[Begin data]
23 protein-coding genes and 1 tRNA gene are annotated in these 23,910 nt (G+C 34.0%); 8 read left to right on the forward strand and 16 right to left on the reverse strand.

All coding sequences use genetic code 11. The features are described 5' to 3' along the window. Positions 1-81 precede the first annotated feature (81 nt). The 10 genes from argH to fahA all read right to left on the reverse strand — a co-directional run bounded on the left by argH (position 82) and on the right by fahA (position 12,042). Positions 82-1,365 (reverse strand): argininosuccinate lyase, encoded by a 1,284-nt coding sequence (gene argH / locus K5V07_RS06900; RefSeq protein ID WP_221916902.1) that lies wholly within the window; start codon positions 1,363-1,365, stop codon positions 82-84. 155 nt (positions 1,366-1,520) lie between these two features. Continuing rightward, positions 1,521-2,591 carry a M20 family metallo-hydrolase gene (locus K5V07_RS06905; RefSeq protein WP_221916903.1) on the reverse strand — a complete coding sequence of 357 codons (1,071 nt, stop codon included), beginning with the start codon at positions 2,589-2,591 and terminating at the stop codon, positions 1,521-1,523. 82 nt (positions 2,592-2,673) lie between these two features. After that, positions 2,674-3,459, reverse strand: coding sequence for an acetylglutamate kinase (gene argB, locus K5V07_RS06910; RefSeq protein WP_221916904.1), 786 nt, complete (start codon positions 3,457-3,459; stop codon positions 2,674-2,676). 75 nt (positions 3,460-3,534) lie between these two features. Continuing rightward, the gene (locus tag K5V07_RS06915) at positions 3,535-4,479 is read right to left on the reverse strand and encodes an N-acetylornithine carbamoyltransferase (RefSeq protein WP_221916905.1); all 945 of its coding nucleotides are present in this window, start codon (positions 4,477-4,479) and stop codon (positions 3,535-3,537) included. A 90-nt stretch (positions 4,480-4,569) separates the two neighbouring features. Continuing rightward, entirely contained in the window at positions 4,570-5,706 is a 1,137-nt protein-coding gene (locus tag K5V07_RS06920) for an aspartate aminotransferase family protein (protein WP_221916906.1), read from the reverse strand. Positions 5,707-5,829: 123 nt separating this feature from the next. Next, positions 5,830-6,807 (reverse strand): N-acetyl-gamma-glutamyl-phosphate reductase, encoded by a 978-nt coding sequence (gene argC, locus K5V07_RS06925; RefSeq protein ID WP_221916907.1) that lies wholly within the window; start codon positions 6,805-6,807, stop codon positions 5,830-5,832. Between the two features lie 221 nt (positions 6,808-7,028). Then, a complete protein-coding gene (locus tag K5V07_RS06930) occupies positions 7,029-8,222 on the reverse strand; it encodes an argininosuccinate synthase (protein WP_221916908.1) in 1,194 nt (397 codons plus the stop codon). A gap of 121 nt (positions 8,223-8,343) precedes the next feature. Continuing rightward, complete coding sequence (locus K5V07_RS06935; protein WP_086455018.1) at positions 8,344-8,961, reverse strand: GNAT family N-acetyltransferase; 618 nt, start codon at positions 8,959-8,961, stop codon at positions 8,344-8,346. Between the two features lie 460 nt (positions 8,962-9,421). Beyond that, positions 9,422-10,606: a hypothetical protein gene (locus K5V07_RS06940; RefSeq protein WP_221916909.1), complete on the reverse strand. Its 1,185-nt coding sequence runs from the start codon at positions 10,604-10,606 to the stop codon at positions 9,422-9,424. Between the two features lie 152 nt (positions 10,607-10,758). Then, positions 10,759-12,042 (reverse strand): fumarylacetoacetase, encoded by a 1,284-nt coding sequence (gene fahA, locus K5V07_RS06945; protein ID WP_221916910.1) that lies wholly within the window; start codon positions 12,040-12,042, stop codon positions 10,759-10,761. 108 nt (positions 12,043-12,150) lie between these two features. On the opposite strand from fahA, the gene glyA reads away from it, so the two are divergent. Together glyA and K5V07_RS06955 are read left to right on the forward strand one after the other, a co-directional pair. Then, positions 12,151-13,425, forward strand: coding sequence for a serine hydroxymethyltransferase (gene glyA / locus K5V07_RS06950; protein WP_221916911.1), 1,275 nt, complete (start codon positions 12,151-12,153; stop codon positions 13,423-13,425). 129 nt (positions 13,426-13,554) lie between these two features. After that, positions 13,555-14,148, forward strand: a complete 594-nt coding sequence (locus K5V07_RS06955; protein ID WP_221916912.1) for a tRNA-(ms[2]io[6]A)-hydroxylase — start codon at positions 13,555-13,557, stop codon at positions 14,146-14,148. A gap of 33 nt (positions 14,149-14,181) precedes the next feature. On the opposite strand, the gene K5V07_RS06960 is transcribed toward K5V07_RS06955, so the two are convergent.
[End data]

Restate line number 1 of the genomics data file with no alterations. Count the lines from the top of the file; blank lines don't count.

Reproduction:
23 protein-coding genes and 1 tRNA gene are annotated in these 23,910 nt (G+C 34.0%); 8 read left to right on the forward strand and 16 right to left on the reverse strand.